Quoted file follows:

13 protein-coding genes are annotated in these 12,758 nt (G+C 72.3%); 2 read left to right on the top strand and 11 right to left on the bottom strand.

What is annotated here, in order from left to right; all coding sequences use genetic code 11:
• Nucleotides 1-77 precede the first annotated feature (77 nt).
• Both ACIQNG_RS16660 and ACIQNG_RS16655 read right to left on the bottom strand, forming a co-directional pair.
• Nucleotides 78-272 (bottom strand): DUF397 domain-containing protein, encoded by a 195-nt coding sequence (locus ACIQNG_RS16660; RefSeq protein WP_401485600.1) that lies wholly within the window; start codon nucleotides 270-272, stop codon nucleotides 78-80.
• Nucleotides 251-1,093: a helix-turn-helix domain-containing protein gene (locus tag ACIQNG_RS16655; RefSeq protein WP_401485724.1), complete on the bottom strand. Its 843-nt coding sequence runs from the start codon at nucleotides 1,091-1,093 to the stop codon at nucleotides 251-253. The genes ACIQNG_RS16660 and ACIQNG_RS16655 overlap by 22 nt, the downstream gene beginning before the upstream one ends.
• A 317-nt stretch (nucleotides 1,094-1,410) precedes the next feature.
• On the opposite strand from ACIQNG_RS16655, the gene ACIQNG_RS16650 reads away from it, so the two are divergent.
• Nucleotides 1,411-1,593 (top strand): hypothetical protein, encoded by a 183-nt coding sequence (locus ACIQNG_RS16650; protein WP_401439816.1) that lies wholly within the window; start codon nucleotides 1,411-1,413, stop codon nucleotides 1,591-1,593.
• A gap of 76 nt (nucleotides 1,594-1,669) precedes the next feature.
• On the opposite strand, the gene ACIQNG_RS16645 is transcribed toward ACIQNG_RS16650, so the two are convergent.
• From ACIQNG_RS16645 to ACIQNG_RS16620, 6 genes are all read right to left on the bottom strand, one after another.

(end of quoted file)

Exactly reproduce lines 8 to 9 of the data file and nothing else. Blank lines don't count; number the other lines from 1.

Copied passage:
• On the opposite strand from ACIQNG_RS16655, the gene ACIQNG_RS16650 reads away from it, so the two are divergent.
• Nucleotides 1,411-1,593 (top strand): hypothetical protein, encoded by a 183-nt coding sequence (locus ACIQNG_RS16650; protein WP_401439816.1) that lies wholly within the window; start codon nucleotides 1,411-1,413, stop codon nucleotides 1,591-1,593.